Streets of London

This post contains some issues that may be triggers for people.  Please do comment below if you would like to.

When I was 13 I was walking across the courtyard of school, just chatting to a friend and heading to a lesson.  Three older boys were walking in the opposite direction, one veered towards me, groped my breasts and walked on laughing.

When I was 16 I was traveling on bus in Oxford, sitting by the window when a young man came and sat by me.  When he sat down his hand brushed my leg, he apologised and I said not to worry.  As the journey progressed his hand resting against the side of my leg started moving further up my thigh.  I squirmed towards the window to move away but there was nowhere to move to.  I got off the bus three stops early to get away from him, but he stood up followed me, pushed himself up against my bottom so that I could feel his erection.  He smiled at me, shrugged and walked off.

When I was about 17 I woke up to find my boyfriend at the time trying to have sex with me.  When I asked him what the fuck he was doing he said he thought he would wake me up with a ‘nice surprise’.  The feeling in my genitals, a combination of soreness and numbness was somehow familiar and I realised that this was not the first time he’d done this.

When I was 20 on holiday in Paris I was followed across the Metro by a man in the early evening.  I know he followed me because I saw him watching me on one train, I got off, changed to the opposite platform to return the way I came, got on the train and he was again in the same compartment as me.  I changed at the next stop and he changed with me.  This went on for 15 minutes.

When I was 21 one of my male friends said to me ‘as a joke’ that I should have been aborted.

When I was in a mixed dorm in Laos a girl and a guy came in kissing and started fumbling around on the bottom bunk next to mine.  A number of times she said that she didn’t want to have sex, but he kept telling her that it was fine.  When she said no for the 4th time and he was still pushing her to have sex I told him to fuck off and leave her alone and she managed to scramble to her own bunk.  In the morning she and three of her friends came to thank me for speaking up and he just scowled at me and packed up his stuff.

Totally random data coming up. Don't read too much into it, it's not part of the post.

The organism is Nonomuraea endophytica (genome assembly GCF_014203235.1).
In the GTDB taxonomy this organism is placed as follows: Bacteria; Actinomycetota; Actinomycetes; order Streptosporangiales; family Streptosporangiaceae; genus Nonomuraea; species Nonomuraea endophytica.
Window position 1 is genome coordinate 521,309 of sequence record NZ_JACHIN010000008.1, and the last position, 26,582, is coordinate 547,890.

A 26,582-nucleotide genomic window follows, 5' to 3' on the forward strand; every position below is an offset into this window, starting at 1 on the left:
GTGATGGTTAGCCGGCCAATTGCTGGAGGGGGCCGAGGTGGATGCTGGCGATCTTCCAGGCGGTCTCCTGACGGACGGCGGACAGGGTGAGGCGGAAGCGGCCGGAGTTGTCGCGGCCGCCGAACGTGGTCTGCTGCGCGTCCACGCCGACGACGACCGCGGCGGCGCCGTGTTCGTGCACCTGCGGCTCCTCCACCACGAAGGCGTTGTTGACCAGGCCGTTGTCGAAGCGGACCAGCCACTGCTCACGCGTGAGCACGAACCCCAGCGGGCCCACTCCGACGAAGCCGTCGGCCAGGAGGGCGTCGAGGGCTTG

When I was on a bus in London the man sitting behind me leaned forward and started whispering obscenities in my ear. I got off the bus early to get away from him.

A couple of months ago I was sitting on a tram, headphones in, reading a book when an old man got on and sat in the seat across the aisle from me. I realised that he was trying to talk to me, so took out one of the headphones and he said ‘That’s a nice jumble sale dress you are wearing, it’s amazing that you will go out wearing something you got for under a pound.’  I told him I thought he was being rude and to please stop talking to me.  ‘You got that dress for 15p at a jumble sale, I saw you when you bought it.’ Again I told him that he was being rude and that I was clearly not interested in talking to him.  The older woman sitting next to me nodded in support as he started commenting on the clothing of the other women sitting opposite him.

Whenever I plan to go abroad anywhere I have to read things about being a female solo traveller and how to stay safe.  How not to provoke men into attacking me simply by being present in the same time and space as them.

I’ve decided to write this because of a thing I’ve seen posted on Facebook.  Today, thousands of women and men marched in London to raise awareness for Women’s Rights.  There were marches and protests all over the world to coincide with the first full day of Donald Trump’s presidency.  This is the comment written by a bloke on a photo of the amassed marchers in London:

“Set of deluded fking clowns. Concentrate on your own country and the way women are treated here by certain ethnics not a bloke in USA. You make me laugh.”